The OLE DB provider "SQLNCLI11" for linked server "Aristobulus" does not contain the table ""TheSecondDatabase"."dbo"."TheSecondview"". The table either does not exist or the current user does not have permissions on that table.

Ah, we think, no worries, we’ll create the other database first. To save you from having to do the experiment, here’s the result:

Msg 7314, Level 16, State 1, Procedure TheSecondView, Line 4 [Batch Start Line 157]
The OLE DB provider "SQLNCLI11" for linked server "Phasael" does not contain the table ""TheFirstDatabase"."dbo"."TheSecondTable"". The table either does not exist or the current user does not have permissions on that table.
Msg 7314, Level 16, State 1, Procedure TheThirdView, Line 5 [Batch Start Line 162]
The OLE DB provider "SQLNCLI11" for linked server "Phasael" does not contain the table ""TheFirstDatabase"."dbo"."TheFirstTable"". The table either does not exist or the current user does not have permissions on that table.

In the Database Build Blockers: Cross-Server Database Dependencies article, I got around this problem by using synonyms and “dummy” objects. Here, however, because we can alias the servers, and we can access the actual databases, it is all much simpler.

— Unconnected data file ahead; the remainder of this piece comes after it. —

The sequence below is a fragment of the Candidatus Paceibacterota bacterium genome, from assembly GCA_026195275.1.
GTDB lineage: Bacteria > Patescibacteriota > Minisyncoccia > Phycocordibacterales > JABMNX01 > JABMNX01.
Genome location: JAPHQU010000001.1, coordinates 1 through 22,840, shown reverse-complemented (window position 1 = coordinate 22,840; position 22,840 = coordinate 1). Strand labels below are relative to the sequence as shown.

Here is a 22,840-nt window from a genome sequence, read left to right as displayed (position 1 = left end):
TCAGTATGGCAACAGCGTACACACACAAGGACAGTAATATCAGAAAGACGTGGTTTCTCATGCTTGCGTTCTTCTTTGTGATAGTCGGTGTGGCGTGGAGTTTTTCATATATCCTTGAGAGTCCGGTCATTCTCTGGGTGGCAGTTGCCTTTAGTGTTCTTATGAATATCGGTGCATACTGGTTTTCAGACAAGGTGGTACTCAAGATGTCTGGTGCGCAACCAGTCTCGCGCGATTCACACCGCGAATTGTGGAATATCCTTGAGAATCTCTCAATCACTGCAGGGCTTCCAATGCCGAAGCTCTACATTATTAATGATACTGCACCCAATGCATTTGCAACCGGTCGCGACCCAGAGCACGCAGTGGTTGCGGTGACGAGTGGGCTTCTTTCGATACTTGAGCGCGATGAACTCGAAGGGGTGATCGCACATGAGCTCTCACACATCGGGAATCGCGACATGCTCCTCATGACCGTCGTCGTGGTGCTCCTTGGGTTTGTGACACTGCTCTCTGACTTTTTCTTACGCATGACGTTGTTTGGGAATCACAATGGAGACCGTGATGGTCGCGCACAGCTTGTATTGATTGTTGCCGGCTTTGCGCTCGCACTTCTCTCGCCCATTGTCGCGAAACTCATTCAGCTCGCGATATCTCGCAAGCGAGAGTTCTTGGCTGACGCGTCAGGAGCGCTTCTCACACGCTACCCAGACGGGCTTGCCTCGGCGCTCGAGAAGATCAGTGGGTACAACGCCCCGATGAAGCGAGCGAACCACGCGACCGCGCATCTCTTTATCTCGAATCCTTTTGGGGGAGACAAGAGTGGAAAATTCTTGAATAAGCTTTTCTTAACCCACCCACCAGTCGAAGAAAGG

The following script will build TheFirstDatabase on Phasael. It assumes that the database has been created. To prevent build errors, we can simply create ‘stubs’ in one of the databases, for each of the views that makes an external reference (as demonstrated in Database Build Blockers: Mutually Dependent Databases). Before we do the build, we need to check to see if the remote references exist, and if they don’t we put create the ‘stub’ objects with the correct name but no functionality, so the build will progress.

Well that works fine. Now for TheSecondDatabase which is currently just represented by stubs for any object that is referenced by TheFirstDatabase. We’ll just delete these and substitute the real object.

Well, that went without error. Here are the four references illustrated in the previous diagram:
Uing sys.sql_expression_dependencies to view database dependencies

We now have built both databases despite the cross-dependencies. They are not on physical servers named Phasael and Aristobulus. Instead, your development server has created two servers that are, unbeknownst, linked back sneakily to your development server. On your development server, any four-part reference to Phasael or Aristobulus will work even though TheFirstDatabase and TheSecondDatabase are on your server.